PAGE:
Bali is considering a big change for arrivals on the holiday island, with a proposal to charge tourists up to $150 to enter now being mulled over by its government.
The possibility of a 'tourist tax' has been speculated for years and resurfaced last month. Tourism Minister Sandiaga Uno confirmed this week discussions between the government and President Joko Widodo were now underway after an initial study into the matter.
Tourism bosses believe a tax of between US$30 and $100 ( $45 and $150) would allow Bali to deter badly behaved tourists or those who seek to work or stay illegally on the island, the Australian Financial Review reported. The Bali Tourism Board said the tax would prevent Bali from being known as "a cheap destination".
“Cheap destinations bring in cheap tourists who tend to cause a lot of problems," chairman Ida Bagus Agung Partha Adnyana said.
A potential charge has been thrust back into the spotlight as Balinese authorities vowed to crack down on disobedient tourists. A spate of incidences of badly-behaved tourists, including some Australians, has tarnished the reputation of holidaymakers, with the government conscious of how the island is being perceived as a party venue.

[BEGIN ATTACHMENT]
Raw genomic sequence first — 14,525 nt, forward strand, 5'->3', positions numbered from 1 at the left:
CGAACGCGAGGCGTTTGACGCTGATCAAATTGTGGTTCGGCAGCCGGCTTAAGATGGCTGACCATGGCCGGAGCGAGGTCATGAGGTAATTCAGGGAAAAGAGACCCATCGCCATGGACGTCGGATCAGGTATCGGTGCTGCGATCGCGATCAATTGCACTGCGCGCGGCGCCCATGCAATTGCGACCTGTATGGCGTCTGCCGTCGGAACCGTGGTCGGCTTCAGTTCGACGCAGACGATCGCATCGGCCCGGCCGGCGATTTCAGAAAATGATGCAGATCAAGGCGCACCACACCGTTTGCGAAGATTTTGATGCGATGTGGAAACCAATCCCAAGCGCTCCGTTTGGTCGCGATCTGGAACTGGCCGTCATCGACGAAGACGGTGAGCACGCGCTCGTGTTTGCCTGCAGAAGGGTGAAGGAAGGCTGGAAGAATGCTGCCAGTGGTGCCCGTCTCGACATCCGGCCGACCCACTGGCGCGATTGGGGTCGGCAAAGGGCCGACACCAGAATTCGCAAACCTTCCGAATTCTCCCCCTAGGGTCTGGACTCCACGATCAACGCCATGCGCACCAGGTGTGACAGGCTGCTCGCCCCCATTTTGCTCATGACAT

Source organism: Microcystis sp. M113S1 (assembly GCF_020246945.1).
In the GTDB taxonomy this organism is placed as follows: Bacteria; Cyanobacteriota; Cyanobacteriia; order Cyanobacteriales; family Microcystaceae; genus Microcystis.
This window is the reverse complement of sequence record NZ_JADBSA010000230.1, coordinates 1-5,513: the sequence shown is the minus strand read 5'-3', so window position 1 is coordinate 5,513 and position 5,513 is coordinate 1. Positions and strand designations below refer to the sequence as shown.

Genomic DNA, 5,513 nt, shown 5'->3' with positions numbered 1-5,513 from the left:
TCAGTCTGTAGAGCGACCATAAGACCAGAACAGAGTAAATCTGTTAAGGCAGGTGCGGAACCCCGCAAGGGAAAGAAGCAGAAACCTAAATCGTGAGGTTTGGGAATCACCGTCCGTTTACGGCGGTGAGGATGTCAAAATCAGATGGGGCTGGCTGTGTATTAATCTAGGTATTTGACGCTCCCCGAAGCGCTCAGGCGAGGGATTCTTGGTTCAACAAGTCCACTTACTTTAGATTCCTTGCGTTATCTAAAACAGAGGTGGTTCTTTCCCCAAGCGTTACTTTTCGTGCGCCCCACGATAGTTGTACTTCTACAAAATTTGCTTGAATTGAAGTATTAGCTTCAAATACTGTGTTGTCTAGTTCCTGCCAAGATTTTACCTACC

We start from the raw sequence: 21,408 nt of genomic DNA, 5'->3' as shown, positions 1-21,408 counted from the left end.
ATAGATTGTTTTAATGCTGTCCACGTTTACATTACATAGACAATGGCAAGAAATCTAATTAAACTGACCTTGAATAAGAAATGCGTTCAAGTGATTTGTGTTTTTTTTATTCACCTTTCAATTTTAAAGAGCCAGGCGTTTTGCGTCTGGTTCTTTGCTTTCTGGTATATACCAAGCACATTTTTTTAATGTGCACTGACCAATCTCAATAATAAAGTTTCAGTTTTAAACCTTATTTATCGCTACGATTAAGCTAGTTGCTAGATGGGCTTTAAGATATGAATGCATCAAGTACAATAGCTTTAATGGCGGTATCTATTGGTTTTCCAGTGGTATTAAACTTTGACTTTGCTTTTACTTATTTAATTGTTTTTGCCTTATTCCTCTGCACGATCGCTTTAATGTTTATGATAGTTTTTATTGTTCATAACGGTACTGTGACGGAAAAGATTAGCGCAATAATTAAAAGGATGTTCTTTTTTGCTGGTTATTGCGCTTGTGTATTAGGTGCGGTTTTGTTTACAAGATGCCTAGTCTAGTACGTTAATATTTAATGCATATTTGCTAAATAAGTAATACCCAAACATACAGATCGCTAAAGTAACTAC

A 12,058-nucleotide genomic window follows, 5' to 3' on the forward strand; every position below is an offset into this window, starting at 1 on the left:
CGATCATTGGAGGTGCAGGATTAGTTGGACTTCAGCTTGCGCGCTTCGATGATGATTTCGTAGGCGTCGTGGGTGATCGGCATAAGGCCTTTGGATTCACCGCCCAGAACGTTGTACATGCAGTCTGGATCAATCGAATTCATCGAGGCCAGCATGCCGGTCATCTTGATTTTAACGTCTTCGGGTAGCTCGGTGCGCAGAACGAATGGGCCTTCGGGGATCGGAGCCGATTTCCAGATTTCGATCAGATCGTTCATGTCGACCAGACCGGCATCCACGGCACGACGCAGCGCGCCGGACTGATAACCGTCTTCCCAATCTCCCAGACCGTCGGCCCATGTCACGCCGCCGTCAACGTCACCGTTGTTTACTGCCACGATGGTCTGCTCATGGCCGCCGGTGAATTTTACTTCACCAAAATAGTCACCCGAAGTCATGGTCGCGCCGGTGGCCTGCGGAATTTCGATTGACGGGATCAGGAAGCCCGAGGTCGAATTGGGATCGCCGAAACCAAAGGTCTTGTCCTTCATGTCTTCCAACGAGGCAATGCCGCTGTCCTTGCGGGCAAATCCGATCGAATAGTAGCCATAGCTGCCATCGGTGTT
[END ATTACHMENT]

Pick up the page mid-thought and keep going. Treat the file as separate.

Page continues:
Yet those who oppose the proposal say a better solution needs to be found that specifically targets those offending, instead of a blanket rule.
Business owners who struggled as tourists were shut out during the Covid-19 pandemic have also expressed their concerns over such a move with fears they will be financially impacted further.
Australians number one visitor to Bali
While Russians make up a large proportion of the foreign nationals deported from the island, Australians remain a focus for authorities, with local data confirming Australians remain the most common arrival.
In March Bali's tourism board said it would embark on an advertising campaign designed to educate tourists on how to behave at culturally sensitive locations.
"The point is that tourists respect Balinese cultural customs by dressing well and neatly, following in an orderly manner, carrying out traffic activities and not doing things that are outside the provisions," Mr Adnyana said.
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